In 1909 Rickard sold his saloon and began publicizing his $101,000 guarantee of a heavyweight championship bout between Jack Johnson and Jim Jeffries, set for Independence Day 1910 in San Francisco. A stadium was built and $300,000 in tickets sold for the long-awaited clash between the black champion and white challenger. When California governor James Gillett bowed to political pressure and blocked the bout, Rickard staged it in Reno, Nevada. Johnson's fifteen-round knockout of the previously unbeaten "surly bear of the Sierras" touched off street fighting and race riots nationwide. The film of the fight was banned in several states. Rickard left the country to raise cattle on a 5,000-acre ranch in Paraguay but returned to the United States in the summer of 1915, broke again, though eager to resume his ring career.

Rickard parlayed a $10,000 loan into a title fight between Jess Willard, who had defeated Johnson for the heavyweight crown, and Frank Moran in New York City's Madison Square Garden on 25 March 1916. The $152,000 gate was the largest in sports history for an indoor attraction. Backed by John Ringling's money, Rickard sought a white challenger he could promote into a "killer" contender. He found him in Jack Dempsey, a skinny-legged fighter from the West with a high-pitched voice and an unremarkable fight record. By the time Dempsey stepped into the ring against the aging Willard on Independence Day 1919, he looked and acted the part of the "Manassa Mauler." His brutal beating of the "Pottawatomie Giant" coincided with the close of World War I and the beginning of a decade of prosperity. Greatly aided by Grantland Rice, Damon Runyon, Ring Lardner, Paul Gallico, and other highly paid and widely read sports columnists, Rickard created a golden age in boxing that repositioned the sport as a civic spectacle. As head of a new and expanded Madison Square Garden, Rickard heralded many "battles of the century," some of which were too big to be staged in the building. Dempsey's four-round demolition of French war-hero Georges Carpentier at Boyle's Thirty Acres in Jersey City, New Jersey, on 2 July 1921 produced a record-shattering gate of $1,625,580. Eighty-eight thousand fight fans, including Hollywood stars and members of President Coolidge's cabinet, cheered Dempsey's second-round dispatch of Luis Firpo, the "Wild Bull of the Pampas," in September 1923 at the Polo Grounds in New York City. Dempsey's fights with Gene Tunney in 1926 and 1927 each earned over $2 million and were carried nationwide on the infant NBC and CBS radio networks. Even Rickard's nontitle fight between Dempsey and Jack Sharkey in July 1926 produced a $1 million gate.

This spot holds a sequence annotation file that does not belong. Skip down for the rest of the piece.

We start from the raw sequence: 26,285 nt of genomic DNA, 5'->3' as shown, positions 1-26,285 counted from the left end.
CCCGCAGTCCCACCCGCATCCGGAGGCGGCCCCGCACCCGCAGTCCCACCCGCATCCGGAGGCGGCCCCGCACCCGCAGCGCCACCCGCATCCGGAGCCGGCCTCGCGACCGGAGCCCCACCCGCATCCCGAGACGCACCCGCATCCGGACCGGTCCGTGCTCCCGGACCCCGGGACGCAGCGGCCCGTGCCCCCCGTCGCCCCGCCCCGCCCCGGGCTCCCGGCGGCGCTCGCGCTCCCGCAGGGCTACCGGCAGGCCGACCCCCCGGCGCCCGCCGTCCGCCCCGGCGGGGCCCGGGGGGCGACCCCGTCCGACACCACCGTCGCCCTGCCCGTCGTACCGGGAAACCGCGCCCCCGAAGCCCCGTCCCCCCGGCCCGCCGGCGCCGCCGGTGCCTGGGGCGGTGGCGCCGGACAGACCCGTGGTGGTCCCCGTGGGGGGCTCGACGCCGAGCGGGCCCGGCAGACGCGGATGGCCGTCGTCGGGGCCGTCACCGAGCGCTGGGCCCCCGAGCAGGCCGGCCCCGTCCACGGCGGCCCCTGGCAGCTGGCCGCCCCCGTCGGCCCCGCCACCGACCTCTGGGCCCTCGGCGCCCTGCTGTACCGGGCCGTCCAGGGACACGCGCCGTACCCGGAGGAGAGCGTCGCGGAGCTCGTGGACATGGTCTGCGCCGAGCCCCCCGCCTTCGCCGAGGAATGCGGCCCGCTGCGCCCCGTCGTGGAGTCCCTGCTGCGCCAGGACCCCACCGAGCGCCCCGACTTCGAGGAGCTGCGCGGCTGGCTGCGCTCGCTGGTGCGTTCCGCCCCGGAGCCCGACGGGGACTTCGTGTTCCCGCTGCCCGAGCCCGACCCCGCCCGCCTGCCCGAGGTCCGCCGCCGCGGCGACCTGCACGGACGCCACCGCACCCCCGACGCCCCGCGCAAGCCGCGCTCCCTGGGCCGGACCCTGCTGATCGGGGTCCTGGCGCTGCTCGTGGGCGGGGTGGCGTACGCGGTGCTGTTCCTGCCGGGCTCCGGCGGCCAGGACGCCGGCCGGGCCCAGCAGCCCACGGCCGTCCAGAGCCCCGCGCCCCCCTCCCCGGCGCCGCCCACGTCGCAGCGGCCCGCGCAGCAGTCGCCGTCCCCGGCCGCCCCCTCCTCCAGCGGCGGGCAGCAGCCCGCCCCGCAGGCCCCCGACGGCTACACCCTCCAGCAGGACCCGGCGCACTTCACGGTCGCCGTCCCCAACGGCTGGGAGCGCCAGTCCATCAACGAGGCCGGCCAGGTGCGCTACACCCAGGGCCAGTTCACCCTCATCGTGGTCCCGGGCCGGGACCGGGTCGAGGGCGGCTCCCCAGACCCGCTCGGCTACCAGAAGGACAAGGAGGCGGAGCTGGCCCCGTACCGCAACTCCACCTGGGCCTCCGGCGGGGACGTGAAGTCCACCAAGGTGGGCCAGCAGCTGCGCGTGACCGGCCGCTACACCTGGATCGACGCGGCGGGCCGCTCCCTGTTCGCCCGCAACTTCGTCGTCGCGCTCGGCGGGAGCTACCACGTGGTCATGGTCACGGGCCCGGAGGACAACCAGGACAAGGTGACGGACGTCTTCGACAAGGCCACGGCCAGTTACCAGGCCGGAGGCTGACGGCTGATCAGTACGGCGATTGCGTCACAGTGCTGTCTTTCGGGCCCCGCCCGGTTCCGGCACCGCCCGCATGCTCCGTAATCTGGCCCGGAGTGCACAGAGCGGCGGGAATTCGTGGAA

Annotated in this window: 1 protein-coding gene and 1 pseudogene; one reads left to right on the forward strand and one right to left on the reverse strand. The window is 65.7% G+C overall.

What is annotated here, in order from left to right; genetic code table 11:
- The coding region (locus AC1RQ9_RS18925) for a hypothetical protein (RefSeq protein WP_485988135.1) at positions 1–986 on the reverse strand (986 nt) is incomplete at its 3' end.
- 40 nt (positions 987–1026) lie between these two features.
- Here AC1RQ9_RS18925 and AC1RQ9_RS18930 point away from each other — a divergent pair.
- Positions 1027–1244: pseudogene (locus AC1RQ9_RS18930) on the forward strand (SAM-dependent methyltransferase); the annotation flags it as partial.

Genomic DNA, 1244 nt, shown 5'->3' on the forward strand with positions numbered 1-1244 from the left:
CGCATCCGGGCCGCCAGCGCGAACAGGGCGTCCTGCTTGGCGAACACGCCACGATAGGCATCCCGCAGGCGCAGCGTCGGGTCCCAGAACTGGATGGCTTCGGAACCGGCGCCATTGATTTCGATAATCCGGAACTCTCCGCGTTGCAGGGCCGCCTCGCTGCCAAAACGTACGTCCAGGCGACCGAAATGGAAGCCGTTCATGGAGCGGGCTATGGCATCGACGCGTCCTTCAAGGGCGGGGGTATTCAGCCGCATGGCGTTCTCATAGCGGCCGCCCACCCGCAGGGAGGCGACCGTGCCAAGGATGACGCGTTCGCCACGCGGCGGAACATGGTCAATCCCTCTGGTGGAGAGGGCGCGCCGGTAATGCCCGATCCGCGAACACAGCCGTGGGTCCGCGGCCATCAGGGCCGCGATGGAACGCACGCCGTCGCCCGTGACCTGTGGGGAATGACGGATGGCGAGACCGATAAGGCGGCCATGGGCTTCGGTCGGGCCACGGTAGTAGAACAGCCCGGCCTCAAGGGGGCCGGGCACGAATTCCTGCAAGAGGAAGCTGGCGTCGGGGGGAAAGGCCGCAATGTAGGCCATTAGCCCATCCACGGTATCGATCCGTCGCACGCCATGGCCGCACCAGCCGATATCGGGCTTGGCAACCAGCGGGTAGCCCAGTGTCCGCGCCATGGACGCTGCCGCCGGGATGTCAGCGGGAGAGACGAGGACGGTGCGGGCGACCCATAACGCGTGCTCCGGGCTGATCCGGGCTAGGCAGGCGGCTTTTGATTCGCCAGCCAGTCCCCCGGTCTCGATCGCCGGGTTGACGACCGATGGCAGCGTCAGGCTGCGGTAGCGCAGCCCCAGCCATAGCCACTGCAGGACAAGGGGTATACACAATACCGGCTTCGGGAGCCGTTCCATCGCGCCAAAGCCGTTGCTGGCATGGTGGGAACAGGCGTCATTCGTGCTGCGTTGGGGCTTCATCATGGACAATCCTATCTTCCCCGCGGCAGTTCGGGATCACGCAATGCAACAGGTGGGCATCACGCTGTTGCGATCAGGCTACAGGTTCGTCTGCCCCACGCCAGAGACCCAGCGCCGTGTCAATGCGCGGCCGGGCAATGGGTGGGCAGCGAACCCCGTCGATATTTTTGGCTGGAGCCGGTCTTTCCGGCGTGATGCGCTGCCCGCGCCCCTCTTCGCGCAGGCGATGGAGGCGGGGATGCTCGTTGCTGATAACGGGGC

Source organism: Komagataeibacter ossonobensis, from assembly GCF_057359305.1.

Rickard's second wife died in 1925. He married Maxine Hodges in Lewisburg, West Virginia, in October 1926. In January 1929 they were living with their one-year-old daughter in Miami Beach, Florida, where Rickard was preparing to open a casino and resort, when he was stricken with appendicitis. He died from an acute infection and was buried in Woodlawn Memorial Cemetery in New York City.

A teary-eyed Dempsey told the tabloids that "boxing's lost the best friend it's ever had." Twenty thousand mourners filed past Rickard's casket in Madison Square Garden. The New York Times editorialized that Rickard's "name will long remain identified with an extraordinary social development in the United States." Writer Paul Gallico praised Rickard's "Midas touch" at promotion. Will Rogers thought Rickard would be remembered for his "gorgeous imagination." He considered Rickard "one of the very few outstanding personalities of our time" and spoke for many when he added, "I wouldn't a missed knowing him for anything."

Rickard's widow, Maxine Hodges, coauthored, with Arch Obeler, Everything Happened to Him (1936), a fanciful biography of Rickard's life and career. A more careful chronology of his life and achievements is Charles Samuels, The Magnificent Rube: The Life and Gaudy Times of Tex Rickard (1957). Rickard's role in cultivating sports writers and readers is the subject of Bruce J. Evensen, When Dempsey Fought Tunney: Heroes, Hokum, and Storytelling in the Jazz Age (1996). Rickard is remembered by one of the most perceptive writers of the Jazz Age in Paul Gallico, The Golden People (1965). His contribution to the world of sport and celebrity is captured in Jack Kofoed, "The Master of Ballyhoo," North American Review (Mar. 1929). Lengthy tributes to Rickard are in three issues of the New York Times following Rickard's death (8, 9, and 10 Jan. 1929). An obituary is in the New York Times (7 Jan. 1929).

Bruce J. Evensenm